Since there is already a perfectly good global naming system in operation (i.e., DNS FQDNs) the architects of LDAP decided that FQDNs should be used as the TLD within a distinguished name (with the assumption that anyone technically able to deploy LDAP would probably have a Web presence). Our example would, therefore, appear as follows:
dn: uid=woodj, ou=Marketing, o=acme.co.uk
The IETF has also proposed a draft standard  recommending that DNs should be constructed from an FQDN using a domain component (dc) attribute. For example:
dn: uid=woodj, ou=Marketing, dc=acme, dc=co, dc=uk
In practice both schemata are used at present.
Note that if an LDAP-enabled Web browser is used on a client, directory information can be retrieved using an LDAP URL. This takes one of two forms:
where the latter syntax is the secure format for LDAP queries. Default ports are 389 and 636, respectively. An example query might be:
ldap://10.0.0.1:389/uid=woodj, ou=Marketing, o=acme.co.uk
LDAP supports referrals in LDAPv3 . If an LDAP server does not have the required data, then a referral can be provided as a pointer to another server (or set of servers) in response to a query. This is similar to the way DNS servers can refer resolvers to other DNS servers if they do not hold the correct bindings. In LDAP the client code must always handle or ignore a referral (similar to DNS iterative mode).
LDAP supports aliasing (a metaphor for the UNIX symbolic link). Aliases act as a shortcut to eliminate the need for a strict hierarchy when referencing objects. Since aliases are validated each time they are used, they may present performance overheads.
Since LDAP is connection oriented, a client must first bind to a server to create an LDAP session before performing any operations. LDAP supports a flexible security model. At the basic level a simple authentication option provides authentication via a cleartext password. In practice, in a TCP/IP environment, SSL (TLS) is commonly used to secure the session (or variations such as WTLS for wireless applications). Many LDAP implementations also support Access Control Lists (ACLs). These can be used to control user or group access to directory elements (i.e., permissions for read/write/modify/delete). The IETF is currently working on specifications for syntax associated with the ACL attribute; therefore, implementations are currently using private formats.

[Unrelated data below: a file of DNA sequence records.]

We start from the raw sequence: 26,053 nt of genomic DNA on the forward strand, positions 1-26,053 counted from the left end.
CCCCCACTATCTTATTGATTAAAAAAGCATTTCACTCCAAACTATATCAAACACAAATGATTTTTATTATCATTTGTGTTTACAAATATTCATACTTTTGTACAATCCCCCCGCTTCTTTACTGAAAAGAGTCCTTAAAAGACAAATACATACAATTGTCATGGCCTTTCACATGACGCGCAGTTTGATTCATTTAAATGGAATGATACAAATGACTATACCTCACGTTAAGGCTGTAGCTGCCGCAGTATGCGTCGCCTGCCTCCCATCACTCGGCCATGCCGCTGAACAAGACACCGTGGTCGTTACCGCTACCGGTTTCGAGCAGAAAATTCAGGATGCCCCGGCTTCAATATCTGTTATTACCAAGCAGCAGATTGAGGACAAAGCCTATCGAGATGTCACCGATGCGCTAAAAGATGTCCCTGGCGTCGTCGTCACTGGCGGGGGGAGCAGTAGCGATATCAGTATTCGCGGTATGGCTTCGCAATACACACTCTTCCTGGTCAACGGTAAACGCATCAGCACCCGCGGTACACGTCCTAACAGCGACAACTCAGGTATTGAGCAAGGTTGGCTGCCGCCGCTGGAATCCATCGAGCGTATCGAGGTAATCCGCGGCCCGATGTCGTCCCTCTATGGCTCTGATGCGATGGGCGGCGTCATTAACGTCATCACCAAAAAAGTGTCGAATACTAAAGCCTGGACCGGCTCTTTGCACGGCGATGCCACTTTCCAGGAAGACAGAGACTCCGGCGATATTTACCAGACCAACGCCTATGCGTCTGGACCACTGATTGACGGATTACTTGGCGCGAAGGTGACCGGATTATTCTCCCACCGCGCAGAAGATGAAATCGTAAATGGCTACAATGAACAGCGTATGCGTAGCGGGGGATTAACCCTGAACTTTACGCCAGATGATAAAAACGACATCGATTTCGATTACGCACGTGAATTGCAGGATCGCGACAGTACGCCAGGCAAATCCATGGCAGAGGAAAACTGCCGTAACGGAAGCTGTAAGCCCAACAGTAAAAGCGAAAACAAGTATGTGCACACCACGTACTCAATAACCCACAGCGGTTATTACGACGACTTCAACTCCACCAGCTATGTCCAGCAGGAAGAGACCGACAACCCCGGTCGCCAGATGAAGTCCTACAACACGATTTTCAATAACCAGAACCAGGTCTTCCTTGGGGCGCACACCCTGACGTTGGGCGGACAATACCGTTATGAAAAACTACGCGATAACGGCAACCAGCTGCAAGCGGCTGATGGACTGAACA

Both Netscape and Microsoft Web browsers include LDAP client support as standard. Vendor implementations of LDAP servers include the following:
Novell Directory Services (NDS)—NDS is based on X.500 but runs over IPX. Later versions of NetWare enable clients to query NDS via an LDAP interface .
Microsoft's Active Directory Services (ADS)—Active Directory/ LDAP functions are incorporated into Windows 2000 .
Netscape/iPlanet Directory Server—A powerful alliance currently dominating the directory service market. It includes Sun Microsystems, AOL/Netscape, and Innosoft .
Open LDAP—code derived from the University of Michigan .
Although LDAP defines the communication protocol between the directory client and server, it does not define an Applications Programming Interface (API) for the client. Commercial LDAP packages include the following:
Netscape's LDAP C SDK and LDAP Java SDK
University of Michigan's OpenLDAP C API
Reference  defines a C language API to access a directory using LDAPv2. Note that this is an informational RFC; however, it has become a de facto standard. At the time of writing, RFC 1823 is being updated to support LDAPv3.
The Directory-Enabled Network (DEN) initiative is a proposal to enable information about people, applications, network equipment, protocols, topology, security policy, and so on to be stored in a unified manner (i.e., an LDAP directory). DEN specifies an information model with a schema that defines the object classes and their related attributes. DEN is a relatively new specification; its first draft was published late in 1997 through the collaboration of Cisco and Microsoft. Many other vendors and organizations have since supported this initiative. The DEN specification defines LDAPv3 as the core protocol for accessing DEN information.
The availability of this information in a common repository, accessible through standard methods, enables vendors to better cooperate at the enterprise level through a consistent database. This greatly simplifies tasks such as provisioning and security policy, reduces overall maintenance, and promotes better network management and scalability. DEN is, therefore, a key component for building intelligent networks and has particular relevance for Policy Management Systems, as discussed in section 2.4.4. For further information about the DEN initiative the interested reader is referred to [54, 58, 59].